West Van to revisit LNG vote

Howe Sound

Jeremy Shepherd / North Shore News
August 21, 2014 08:31 AM

Debate on whether LNG tankers should be banned in Howe Sound continues to heat up at the local government table here on the Coast and in West Vancouver and Squamish.

West Vancouver council was overly eager and at least a little confused in unanimously calling for a ban on liquefied natural gas tankers (LNG) July 21, according to Mayor Michael Smith.

After a delegation warned that an LNG terminal in Squamish could turn Howe Sound into a “marine desert,” council deviated from their usual routine by petitioning the federal government to bar LNG tankers from Howe Sound.

Council ordinarily waits for a
staff report before acting on a delegation’s request.

“All blame lies at the feet of the chairman of the meeting,” Smith said. “My legendary impatience sometimes gets the better of me after over an hour of going around in circles on a debate. You get desperate to call a question, any question.”

Council passed the motion unanimously, but there was some bewilderment as to what was being debated.

“I didn’t know what we voted for,” said Coun. Craig Cameron. “This is probably the only vote that I’ve been embarrassed about in three years on council.”

Smith, Cameron and Coun. Trish Panz said there was confusion regarding the motion.

Prior to the meeting, the plan was to request West Vancouver take part in any environmental assessment or working group related to the LNG terminal. During the 30-minute debate that followed the presentation, the resolution grew to include voicing concerns to the Environmental Assessment Office and calling for a federal ban on LNG tanker traffic in Howe Sound.

“We ultimately didn’t follow due process,” Cameron said, discussing the charged atmosphere in chambers that evening.

“These are billion dollar projects and we can’t be [making decisions] based on emotion,” he said.

Council is slated to revisit the issue Sept. 8 or 15, following a presentation from Woodfibre LNG, the company seeking to liquefy and export 2.1 million tonnes of LNG per year by 2017.

The company, part of Pacific Oil and Gas, would annually ship 40 double-hulled tankers hauling LNG from the former pulp mill site southwest of downtown Squamish to Asia.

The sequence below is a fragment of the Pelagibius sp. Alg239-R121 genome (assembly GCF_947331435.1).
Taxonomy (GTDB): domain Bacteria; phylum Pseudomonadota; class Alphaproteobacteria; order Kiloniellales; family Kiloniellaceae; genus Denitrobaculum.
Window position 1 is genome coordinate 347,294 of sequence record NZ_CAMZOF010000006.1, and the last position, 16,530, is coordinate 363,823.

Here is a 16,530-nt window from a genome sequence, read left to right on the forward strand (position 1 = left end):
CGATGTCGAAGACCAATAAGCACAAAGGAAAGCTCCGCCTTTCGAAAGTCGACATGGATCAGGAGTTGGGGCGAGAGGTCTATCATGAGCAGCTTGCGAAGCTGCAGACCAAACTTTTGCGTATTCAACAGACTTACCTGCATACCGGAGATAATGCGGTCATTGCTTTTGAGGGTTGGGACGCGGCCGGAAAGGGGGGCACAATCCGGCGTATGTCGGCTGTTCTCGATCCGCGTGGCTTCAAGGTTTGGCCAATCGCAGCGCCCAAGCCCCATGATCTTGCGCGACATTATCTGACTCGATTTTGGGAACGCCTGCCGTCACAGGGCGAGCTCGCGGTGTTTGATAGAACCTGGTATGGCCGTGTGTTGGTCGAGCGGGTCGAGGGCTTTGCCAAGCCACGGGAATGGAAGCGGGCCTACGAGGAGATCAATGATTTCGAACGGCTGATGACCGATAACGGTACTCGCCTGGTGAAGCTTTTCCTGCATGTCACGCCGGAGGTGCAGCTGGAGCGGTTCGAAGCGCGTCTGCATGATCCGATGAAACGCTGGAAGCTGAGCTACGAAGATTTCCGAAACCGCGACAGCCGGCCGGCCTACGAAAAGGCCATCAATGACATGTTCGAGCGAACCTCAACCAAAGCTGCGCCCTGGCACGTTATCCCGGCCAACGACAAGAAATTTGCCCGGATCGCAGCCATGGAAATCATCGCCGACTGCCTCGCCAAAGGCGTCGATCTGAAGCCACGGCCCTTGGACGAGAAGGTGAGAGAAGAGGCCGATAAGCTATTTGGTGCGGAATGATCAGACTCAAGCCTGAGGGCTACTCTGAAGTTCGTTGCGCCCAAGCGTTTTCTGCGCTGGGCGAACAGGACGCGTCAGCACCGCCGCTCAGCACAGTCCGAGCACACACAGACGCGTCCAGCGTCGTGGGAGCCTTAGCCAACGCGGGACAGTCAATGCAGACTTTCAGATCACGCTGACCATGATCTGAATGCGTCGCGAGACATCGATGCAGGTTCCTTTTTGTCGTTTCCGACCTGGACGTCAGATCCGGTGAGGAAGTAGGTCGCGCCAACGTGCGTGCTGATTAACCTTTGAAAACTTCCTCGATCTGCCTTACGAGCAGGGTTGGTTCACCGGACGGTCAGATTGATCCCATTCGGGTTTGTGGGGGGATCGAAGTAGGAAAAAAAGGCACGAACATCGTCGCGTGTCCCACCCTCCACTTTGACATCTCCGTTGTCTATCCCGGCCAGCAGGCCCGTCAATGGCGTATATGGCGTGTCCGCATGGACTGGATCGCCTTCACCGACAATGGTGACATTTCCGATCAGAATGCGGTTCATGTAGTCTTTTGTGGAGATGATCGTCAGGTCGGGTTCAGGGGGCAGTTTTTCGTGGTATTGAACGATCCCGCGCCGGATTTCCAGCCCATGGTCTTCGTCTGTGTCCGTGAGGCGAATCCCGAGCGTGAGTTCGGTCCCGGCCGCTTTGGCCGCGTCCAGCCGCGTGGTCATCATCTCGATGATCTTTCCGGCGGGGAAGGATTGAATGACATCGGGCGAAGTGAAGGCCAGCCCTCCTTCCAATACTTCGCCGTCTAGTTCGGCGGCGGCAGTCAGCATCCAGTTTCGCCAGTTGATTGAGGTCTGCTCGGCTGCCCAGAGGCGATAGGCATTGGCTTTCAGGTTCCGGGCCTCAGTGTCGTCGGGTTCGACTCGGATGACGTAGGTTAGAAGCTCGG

The $1.7 billion facility has not yet entered its environmental assessment.

Council’s decision raised the ire of John Weston, MP for West Vancouver - Sunshine Coast - Sea to Sky Country.

“I disagree with the motion, the way it has been passed, and its timing,” Weston wrote.

In an editorial (see an edited version as a letter to the editor on page 9) that marks the first time Weston has challenged one of West Vancouver’s decisions, the MP chastised council for passing a motion based on assumptions rather than science.

“It’s one thing to say, ‘No, not in my backyard.’ However, it’s something else to say, ‘No, not in someone else’s backyard,’” he wrote.

Council likely overstepped their bounds, Panz agreed.

“I wanted to caution everybody that the jurisdiction in Squamish is not ours to comment on,” she said.

LNG is an alternative to coal that will bring economic growth to British Columbia, according to Weston. “If we are to pay for our teachers, our medical services, our welfare … we do need some level of economic growth,” he wrote.

Council’s decision was rooted in legitimate concerns and strong community sentiment, according to Coun. Michael Lewis.

While he is not adverse to more information, Lewis said bringing the topic back to chambers does not undercut council’s previous motion.

“If anything, I think it will validate and re-enforce our resolve,” he said.

The recent tailings pond dam breach near Quesnel that resulted in billions of litres of mining wastewater seeping into waterways underscores the importance of strong environmental stewardship, according to Lewis.

“How much traffic can you put in Howe Sound?” he asked. 

“Virtually every designated mooring spot for container traffic is full
every night.”

Panz also voiced reservations about LNG tankers in Howe Sound, mainly due to concerns about conflicts with recreational boaters and the navigational risk inherent in a long, inland waterway.


© Coast Reporter

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